Enter the Scottish Party House with Lin Anderson
Travel to the Scottish Highlands with Lin Anderson
Enter the Scottish Party House with Lin Anderson. Let’s travel up the remote and wild landscape of the Scottish Highlands to meet Lin Anderson on location. Want to see the inspiration behind the setting of that notorious party house?
Place has always been a major character in my novels and many parts of Scotland feature in the long running Rhona MacLeod series.
When we went into lockdown, I was in my home village of Carrbridge in the Cairngorms. I had been thinking about a standalone novel for a while. One in which the crime and its investigation was viewed through the eyes of a suspect.
I decided on my numerous walks through the woods of Carrbridge that I would set the novel in an imagined highland village, somewhere west of Carrbridge, where you could see the sea from the surrounding hills. I called this village Blackrig and knew it would be an end of the road village.
I visit all the areas I write about and Blackrig was an amalgamation of many places. The layout of the main street resembles most highland villages with its church, village hall, hotel, local shop and primary school. Blackrig is, like my home village, surrounded by woodland, mostly mature pine and birch, criss-crossed by paths, with blaeberries covering the forest floor. The surrounding hills are heather clad moorland.
The house Ard Choille, meaning High Wood was inspired by a house I visited years ago near Boat of Garten, where many of the inside features were made with untreated birch. It felt like being in a treehouse.
When the small family-owned estate of Blackrig is sold to a conglomerate after the death of Lord Main, the villagers rename it the Party House, because of the rich clientele who are helicoptered in to carouse with no regard to the locals or the beautiful house and its surroundings.
An Lochan Uaine, the green lochan, which lies next to the house was inspired by the Enchanted Loch on Skye, where I have often swum, although there is also An Lochan Uaine (Green Loch) near Aviemore in Glenmore Forest Park.
As for the Fairy Glen in the opening scene, it was inspired by an area in the centre of the Carrbridge woods which I particularly love, and it does have carvings. The number and types of carvings in the book are mostly from my imagination, although the owl sitting atop its post, is a favourite of mine, and it does exist.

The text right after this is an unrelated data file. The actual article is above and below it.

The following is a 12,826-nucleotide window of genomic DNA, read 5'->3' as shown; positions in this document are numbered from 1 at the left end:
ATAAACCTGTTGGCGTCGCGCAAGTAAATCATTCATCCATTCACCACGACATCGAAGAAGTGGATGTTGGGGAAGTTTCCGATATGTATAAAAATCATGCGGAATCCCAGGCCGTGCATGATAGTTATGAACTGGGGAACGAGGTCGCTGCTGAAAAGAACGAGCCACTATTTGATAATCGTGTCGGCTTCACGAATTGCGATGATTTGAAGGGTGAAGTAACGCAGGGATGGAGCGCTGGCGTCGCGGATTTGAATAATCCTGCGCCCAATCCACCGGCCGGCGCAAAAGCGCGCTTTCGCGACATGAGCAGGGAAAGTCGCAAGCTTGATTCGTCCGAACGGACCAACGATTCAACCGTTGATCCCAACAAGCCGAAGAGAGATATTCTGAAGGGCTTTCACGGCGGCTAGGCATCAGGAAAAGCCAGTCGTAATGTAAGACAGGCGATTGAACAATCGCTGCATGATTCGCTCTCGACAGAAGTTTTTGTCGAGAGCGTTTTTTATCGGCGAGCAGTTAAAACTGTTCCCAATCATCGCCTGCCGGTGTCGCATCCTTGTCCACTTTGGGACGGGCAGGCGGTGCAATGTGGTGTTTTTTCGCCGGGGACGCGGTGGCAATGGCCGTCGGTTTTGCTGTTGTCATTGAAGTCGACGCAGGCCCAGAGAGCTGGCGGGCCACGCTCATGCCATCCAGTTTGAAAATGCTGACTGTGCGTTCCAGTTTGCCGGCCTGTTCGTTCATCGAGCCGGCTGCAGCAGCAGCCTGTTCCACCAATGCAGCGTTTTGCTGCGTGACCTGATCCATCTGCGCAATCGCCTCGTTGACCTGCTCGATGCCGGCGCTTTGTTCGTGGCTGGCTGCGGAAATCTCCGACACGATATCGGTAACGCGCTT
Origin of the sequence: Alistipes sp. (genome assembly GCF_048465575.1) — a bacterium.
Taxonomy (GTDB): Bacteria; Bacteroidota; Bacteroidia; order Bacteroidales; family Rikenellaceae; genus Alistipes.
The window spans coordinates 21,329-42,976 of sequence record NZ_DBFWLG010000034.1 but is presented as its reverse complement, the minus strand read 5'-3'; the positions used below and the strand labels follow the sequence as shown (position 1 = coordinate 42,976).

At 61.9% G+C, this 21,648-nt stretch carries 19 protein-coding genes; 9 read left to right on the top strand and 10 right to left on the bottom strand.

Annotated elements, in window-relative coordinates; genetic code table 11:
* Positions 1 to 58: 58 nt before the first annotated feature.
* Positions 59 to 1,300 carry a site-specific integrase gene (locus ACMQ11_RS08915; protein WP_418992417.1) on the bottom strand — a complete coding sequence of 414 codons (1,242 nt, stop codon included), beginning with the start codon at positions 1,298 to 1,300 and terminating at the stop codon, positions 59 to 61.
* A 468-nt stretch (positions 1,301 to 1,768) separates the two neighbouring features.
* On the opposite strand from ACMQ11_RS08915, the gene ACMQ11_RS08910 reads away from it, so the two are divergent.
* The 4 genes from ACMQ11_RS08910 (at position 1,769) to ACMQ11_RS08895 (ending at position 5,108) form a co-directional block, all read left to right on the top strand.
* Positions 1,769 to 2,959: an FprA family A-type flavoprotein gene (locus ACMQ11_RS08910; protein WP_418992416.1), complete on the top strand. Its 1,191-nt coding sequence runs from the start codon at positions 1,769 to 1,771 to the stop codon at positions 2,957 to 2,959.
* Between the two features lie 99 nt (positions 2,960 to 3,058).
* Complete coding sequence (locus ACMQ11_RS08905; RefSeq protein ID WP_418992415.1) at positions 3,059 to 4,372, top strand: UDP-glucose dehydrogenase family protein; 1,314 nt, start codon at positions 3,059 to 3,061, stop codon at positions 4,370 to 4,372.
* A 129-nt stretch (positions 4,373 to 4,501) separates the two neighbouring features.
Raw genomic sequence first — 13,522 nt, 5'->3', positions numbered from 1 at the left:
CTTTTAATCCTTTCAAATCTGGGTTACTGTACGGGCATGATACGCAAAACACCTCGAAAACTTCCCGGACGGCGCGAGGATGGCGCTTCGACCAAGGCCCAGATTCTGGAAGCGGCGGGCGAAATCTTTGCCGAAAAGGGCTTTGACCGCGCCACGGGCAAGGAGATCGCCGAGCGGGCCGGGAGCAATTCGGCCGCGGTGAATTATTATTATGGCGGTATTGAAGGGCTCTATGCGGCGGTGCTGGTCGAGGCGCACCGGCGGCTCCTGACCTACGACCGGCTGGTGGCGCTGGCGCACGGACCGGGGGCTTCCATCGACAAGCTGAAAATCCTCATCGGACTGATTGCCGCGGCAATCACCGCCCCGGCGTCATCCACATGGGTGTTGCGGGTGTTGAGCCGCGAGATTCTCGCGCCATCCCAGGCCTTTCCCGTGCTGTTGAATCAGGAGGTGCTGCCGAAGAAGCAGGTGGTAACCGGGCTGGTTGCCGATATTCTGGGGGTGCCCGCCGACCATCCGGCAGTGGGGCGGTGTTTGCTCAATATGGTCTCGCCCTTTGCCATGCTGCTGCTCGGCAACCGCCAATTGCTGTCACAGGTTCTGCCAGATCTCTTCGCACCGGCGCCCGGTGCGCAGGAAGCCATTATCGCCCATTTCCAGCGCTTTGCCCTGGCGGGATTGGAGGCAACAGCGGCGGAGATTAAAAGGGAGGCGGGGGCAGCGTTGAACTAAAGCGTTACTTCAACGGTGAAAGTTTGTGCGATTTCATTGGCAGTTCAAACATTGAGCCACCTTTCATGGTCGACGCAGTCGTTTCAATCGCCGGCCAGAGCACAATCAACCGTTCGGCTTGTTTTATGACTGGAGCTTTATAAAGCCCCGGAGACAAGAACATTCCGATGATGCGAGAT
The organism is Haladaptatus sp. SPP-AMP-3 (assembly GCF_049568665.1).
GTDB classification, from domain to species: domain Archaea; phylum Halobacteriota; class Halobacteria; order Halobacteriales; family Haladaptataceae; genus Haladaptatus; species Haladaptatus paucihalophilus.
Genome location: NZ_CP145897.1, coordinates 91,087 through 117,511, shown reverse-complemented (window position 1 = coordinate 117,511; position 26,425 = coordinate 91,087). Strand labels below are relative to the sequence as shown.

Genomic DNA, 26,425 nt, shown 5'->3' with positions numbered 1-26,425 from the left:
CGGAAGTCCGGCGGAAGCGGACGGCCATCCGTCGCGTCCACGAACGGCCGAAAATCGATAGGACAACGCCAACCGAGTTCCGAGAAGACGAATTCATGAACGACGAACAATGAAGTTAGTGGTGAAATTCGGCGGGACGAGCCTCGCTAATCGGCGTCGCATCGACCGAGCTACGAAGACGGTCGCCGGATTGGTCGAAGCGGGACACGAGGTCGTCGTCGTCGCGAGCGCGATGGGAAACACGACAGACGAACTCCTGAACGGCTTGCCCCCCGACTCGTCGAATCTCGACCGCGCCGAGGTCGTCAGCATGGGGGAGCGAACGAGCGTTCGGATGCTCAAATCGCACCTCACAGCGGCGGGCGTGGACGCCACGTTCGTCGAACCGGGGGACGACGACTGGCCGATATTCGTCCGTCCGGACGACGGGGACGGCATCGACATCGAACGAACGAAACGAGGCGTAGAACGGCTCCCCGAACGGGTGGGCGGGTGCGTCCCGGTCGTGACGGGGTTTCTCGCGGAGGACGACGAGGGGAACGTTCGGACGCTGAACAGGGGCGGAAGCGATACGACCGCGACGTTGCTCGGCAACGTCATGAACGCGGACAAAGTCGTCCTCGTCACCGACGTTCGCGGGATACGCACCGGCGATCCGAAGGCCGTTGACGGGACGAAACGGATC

Also, I may have mentioned to that particular owl on my many visits, that I planned to make him famous. He looked pleased about that.
At this point, I should point out that my home village is famous for its Carve Carrbridge competition, when in September, folk come from all over the world, to create masterpieces using chainsaws. Many of which can be found in the local gardens including my own.
I love visiting the west coast, a mere hour and a half away from Carrbridge, which is why I placed Blackrig a little further west, so that Greg might take Joanne to the top of a hill from where she might glimpse the sea.
His home of Beanach (Blessing) resembles many highland and island houses. Sturdily built in stone to survive all weathers, with a couple of attic bedrooms. The name however came from a house not far from my family home in Carrbridge. That Beanach was grander than Greg’s, and has had a variety of owners since its days as Beanach. I could never understand why anyone would change the blessing name for anything else. So I resurrected it.
As for Forrigan, it still exists on the hill outside Carrbridge. When my parents were alive and running a Bed and Breakfast in Ellenard on Station Road, we used to get all our eggs from Forrigan.
The village hall in the book is like our own village hall. When the police take it over after the body is discovered in the grounds of the Party House, they use the wee back room to interview Greg. This is the room where the judges of Carrbridge’s World Famous Annual Porridge Championships make their decisions. My fellow crime writer Craig Robertson, who is on the Bloody Scotland committee with me, has been a judge there himself.
The Blackrig Arms, where the locals have their ceilidh after the village hall is taken over by the police, is modelled on the Cairn Hotel, previously known as the Rowanlea where I used to work as a student during the summer months. The food and music in the real pub is of course excellent.
Last but not least, our village shop needs a shout out. Just like the people of Blackrig, we wouldn’t have survived the pandemic without it.
As for the inhabitants of my mythical village of Blackrig…they are all of course, figments of my imagination!
BookTrail Boarding Pass: The Party House